Throwing stuff at the internet to see what sticks
Monday, October 11, 2004 Flying High
Trash never flew until the year we got married. Notice I don’t say she was never on a plane. She was on a plane once, when she was a teenager, until she panicked and had to be removed. It wasn’t until her early twenties that she actually managed to stay on board an aircraft all the way through takeoff.
And landing, just in case you’re worried that this entry is going to end really badly.
Trash’s first flight was with me, and we were on our way to Orlando to experience David Foster Wallace’s proverbial supposedly fun thing we’ll never do again. We booked tickets on a January cruise back in the spring, and Trash had spent most of the intervening months stressing out about flying.
I should say that Trash has no fear of flying whatsoever. She has experienced bouts of concern that she was going to be unable to stop herself from elbowing a seatmate who was trying to put his feet under the seat in front of Trash, but that's about it. This has not always been the case.
There was one particular summer afternoon when she called me from work in a state of high dudgeon. It seems she had come up with a plan to get through it, and she was explaining this very plan to her coworker. She had not yet shared her plan with me, which will become abundantly apparent in just a moment.
“So, I think I’ve figured it out,” Trash said. “What I’m going to do is, after the plane takes off and everyone else has taken off their parachutes, I’m just going to leave mine on. Fine, laugh. I know I’ll look like a dork, but I don’t care. I’m leaving my parachute on and I don’t care what anyone else thinks.”
The dudgeon ensued almost immediately.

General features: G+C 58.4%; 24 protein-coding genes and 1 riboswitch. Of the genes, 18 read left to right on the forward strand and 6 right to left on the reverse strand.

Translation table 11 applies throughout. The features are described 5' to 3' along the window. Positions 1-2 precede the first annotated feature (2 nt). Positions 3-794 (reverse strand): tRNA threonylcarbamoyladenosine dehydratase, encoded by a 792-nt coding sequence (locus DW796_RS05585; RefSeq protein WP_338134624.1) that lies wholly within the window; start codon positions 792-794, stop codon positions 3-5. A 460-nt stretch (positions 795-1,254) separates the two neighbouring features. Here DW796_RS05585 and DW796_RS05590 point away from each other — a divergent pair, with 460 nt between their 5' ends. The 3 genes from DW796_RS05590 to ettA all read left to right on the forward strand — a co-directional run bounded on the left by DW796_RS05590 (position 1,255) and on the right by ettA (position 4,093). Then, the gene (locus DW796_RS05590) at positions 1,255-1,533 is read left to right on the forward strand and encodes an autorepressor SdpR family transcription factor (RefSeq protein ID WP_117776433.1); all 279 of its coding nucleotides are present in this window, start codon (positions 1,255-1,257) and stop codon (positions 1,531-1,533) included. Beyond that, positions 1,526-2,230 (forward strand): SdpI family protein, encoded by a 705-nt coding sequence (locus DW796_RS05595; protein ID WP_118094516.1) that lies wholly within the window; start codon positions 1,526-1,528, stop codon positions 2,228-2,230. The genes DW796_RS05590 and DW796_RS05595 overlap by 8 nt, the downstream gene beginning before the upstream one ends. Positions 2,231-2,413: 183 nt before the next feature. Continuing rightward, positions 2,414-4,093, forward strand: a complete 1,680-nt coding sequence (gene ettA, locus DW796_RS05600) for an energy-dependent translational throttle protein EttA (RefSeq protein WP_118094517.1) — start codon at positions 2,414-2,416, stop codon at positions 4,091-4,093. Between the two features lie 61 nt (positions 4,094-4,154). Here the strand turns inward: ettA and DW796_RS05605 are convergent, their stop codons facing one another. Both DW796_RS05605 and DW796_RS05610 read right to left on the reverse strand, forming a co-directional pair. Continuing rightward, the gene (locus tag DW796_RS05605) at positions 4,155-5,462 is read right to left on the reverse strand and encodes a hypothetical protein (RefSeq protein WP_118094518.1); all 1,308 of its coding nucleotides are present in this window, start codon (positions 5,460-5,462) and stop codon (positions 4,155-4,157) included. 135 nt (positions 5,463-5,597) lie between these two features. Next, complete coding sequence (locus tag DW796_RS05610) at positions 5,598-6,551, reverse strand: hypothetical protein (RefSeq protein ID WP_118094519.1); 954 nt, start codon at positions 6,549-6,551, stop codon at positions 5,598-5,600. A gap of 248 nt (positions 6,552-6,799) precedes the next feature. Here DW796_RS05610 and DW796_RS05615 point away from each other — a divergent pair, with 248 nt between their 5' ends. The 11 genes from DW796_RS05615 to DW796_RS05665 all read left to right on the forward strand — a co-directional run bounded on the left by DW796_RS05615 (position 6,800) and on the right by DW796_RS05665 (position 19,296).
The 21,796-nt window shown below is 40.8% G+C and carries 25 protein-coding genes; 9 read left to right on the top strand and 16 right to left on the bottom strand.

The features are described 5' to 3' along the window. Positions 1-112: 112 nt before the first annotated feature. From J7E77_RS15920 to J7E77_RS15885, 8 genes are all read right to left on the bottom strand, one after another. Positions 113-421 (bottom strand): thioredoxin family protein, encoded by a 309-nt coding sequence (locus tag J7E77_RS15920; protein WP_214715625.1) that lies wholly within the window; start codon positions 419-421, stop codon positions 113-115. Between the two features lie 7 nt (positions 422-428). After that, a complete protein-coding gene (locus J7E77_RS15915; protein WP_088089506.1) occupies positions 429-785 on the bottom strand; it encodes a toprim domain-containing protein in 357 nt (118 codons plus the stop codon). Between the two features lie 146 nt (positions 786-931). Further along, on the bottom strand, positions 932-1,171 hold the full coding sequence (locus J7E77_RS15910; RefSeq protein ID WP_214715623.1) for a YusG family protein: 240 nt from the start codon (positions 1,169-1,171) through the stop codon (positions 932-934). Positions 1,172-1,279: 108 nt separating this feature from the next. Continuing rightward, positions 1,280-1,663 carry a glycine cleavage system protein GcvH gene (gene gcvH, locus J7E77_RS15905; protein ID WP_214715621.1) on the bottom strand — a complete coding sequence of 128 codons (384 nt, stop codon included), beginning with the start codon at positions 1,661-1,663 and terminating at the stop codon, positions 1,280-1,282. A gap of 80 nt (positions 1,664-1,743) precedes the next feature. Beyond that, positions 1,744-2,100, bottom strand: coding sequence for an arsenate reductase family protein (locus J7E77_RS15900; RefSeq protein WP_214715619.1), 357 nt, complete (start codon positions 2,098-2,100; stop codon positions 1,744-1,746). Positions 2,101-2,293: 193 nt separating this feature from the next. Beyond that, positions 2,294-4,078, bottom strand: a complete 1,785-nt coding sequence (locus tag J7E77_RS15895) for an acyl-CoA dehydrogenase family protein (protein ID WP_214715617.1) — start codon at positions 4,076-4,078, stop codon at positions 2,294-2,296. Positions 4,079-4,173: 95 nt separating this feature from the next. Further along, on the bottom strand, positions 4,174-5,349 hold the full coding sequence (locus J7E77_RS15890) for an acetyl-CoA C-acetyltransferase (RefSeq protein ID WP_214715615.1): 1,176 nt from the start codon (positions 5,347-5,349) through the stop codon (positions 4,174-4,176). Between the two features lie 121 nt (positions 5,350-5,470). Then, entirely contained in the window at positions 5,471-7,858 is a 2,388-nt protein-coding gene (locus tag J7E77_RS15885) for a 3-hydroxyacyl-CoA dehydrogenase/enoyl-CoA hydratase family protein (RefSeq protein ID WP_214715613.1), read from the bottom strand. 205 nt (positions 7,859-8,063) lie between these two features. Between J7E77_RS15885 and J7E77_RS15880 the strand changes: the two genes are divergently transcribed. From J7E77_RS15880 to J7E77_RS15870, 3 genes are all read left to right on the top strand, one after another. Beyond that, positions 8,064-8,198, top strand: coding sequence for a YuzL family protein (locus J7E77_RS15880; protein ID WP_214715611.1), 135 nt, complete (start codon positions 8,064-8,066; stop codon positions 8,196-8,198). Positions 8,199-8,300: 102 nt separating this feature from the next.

“Why didn’t you tell me we don’t get parachutes!?” she screamed at me down the phone line. Sad to say, I really didn’t have an answer for her. “You mean I’m going to get on an airplane and they’re not going to give me a parachute at all?”
Our cruise was hanging by a thread. She probably would have insisted on canceling it had she found a single sympathetic party to her particular tale of woe.
A few weeks later, she came up with a backup plan.
“I’m going to sit right in front of the wing,” she told me, “and when I get sucked out, I’m going to grab onto it.”
“You’re just going to get sucked into the engine,” I informed her matter-of-factly. We weren’t yet married, so I didn’t know then what I know now about when to shut up.
Her second backup plan was to try to wangle herself a tour of the airport and an airplane, in hopes that knowledge would dispel fear. But they didn’t allow that even before 9/11/91. But that was still better than her third backup plan, which involved billowy clothes and an umbrella.
She finally hit upon a winner when she went to the doctor to explain her situation. She asked the doctor, “Can you teach me some breathing exercises or meditation techniques? I just need a little help keeping calm.”
She then went on to explain her previous plans, and why they hadn’t worked out. She’d just finished the second one when the doctor stopped her.
“I’m just going to write you a prescription,” she said.
Trash protested. “I was kind of hoping to do this non-medically.”
“I’m just going to write you a prescription.”
She got the prescription filled, we got married, and a few months later she took one of the pills the morning of our flight. She doesn’t remember much about that day. She pretty much slept through the first afternoon and evening of the cruise. I do remember her asking me to get her some milk from the flight attendant. I said I’d ask later.
“If you loved me, you’d ask now,” argued my doped-to-the-gills wife. Again, I didn’t have an answer to that. I asked the flight attendant for some milk.
“We’ll be serving beverages after takeoff,” the attendant explained. Fair enough.
Some time later, Trash was telling this story to someone who knew a little about medication. This person asked what Trash had taken, and Trash told her. The friend’s jaw dropped.
“They gave me a placebo?” Trash said, offended. “I knew it.”
“No,” the friend said, “that’s what they give schizophrenics during seizures.”
Trash got the good stuff without even realizing it. I’m pretty sure it was the parachute story that did it.
Today’s best search phrase: “Pictures of my ladder and me.” Dude, take your own pictures with your ladder. I don’t do ladder photography.
posted by M. Giant 9:28 PM 2 comments
Holy cow, that's a winner of a story. Maybe you should tell your child about flying, instead of Trash...
I'd post this to the correct entry, but I fear it might get overlooked.